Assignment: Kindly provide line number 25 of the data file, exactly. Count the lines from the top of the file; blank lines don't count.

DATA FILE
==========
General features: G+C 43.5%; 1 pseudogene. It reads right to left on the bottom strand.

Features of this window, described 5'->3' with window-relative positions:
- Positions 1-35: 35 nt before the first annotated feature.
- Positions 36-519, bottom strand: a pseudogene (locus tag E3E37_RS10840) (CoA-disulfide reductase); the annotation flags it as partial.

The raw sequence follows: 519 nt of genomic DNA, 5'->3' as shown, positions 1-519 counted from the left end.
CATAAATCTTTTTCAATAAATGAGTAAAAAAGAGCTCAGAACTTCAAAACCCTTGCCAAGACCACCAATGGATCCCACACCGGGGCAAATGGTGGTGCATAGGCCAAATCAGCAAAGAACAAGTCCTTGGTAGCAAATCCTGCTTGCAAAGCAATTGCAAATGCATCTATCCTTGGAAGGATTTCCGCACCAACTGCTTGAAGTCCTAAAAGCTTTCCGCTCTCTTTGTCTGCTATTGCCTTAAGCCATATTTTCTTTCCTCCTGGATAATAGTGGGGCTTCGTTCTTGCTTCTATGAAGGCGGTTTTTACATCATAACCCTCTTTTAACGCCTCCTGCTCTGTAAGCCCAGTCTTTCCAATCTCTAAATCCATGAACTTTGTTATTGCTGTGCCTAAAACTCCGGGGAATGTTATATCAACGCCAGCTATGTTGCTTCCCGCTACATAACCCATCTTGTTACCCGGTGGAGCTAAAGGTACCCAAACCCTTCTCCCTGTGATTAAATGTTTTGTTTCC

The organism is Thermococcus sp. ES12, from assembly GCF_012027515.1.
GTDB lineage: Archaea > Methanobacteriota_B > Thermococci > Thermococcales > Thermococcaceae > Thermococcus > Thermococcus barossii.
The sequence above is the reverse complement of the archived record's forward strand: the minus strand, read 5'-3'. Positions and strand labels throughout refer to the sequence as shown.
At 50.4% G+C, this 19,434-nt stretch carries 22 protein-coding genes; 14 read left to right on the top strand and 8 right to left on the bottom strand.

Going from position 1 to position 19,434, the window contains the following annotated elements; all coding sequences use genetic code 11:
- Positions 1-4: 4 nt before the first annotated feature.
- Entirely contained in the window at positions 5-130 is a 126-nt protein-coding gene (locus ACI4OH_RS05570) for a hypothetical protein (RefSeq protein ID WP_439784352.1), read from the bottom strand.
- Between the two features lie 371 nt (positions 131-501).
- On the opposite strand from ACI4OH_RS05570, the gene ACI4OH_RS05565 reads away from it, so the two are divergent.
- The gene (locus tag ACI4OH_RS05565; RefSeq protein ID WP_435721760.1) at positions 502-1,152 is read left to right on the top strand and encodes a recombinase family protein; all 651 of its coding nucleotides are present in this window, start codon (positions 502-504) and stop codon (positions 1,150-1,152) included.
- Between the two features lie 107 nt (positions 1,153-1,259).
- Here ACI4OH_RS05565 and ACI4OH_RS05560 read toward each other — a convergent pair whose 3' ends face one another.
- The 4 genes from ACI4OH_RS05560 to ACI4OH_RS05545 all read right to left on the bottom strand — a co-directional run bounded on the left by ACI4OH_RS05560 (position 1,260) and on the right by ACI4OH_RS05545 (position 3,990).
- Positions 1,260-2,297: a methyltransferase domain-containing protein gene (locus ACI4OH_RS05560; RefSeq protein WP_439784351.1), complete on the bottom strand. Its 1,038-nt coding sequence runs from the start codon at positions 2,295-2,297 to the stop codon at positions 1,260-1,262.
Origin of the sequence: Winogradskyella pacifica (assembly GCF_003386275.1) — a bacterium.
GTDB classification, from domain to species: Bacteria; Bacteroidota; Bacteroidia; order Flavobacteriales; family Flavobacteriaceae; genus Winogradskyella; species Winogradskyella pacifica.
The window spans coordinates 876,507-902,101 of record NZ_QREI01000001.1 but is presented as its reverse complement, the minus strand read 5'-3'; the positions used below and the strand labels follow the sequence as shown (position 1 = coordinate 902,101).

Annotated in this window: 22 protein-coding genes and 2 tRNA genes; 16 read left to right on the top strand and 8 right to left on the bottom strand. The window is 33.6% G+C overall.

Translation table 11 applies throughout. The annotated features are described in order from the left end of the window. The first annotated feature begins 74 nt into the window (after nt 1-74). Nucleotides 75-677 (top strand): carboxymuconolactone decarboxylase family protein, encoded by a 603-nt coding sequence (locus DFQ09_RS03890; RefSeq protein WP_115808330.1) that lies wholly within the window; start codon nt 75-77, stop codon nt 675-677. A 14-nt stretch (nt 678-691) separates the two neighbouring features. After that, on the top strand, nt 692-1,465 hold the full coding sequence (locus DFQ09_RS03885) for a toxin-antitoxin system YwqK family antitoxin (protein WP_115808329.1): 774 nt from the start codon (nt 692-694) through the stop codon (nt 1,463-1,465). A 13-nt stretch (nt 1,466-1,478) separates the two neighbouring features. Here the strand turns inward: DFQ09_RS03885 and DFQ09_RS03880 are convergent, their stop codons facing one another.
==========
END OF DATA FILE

Translation table 11 applies throughout. The annotated features are described in order from the left end of the window. The first annotated feature begins 74 nt into the window (after nt 1-74). Nucleotides 75-677 (top strand): carboxymuconolactone decarboxylase family protein, encoded by a 603-nt coding sequence (locus DFQ09_RS03890; RefSeq protein WP_115808330.1) that lies wholly within the window; start codon nt 75-77, stop codon nt 675-677. A 14-nt stretch (nt 678-691) separates the two neighbouring features. After that, on the top strand, nt 692-1,465 hold the full coding sequence (locus DFQ09_RS03885) for a toxin-antitoxin system YwqK family antitoxin (protein WP_115808329.1): 774 nt from the start codon (nt 692-694) through the stop codon (nt 1,463-1,465). A 13-nt stretch (nt 1,466-1,478) separates the two neighbouring features. Here the strand turns inward: DFQ09_RS03885 and DFQ09_RS03880 are convergent, their stop codons facing one another.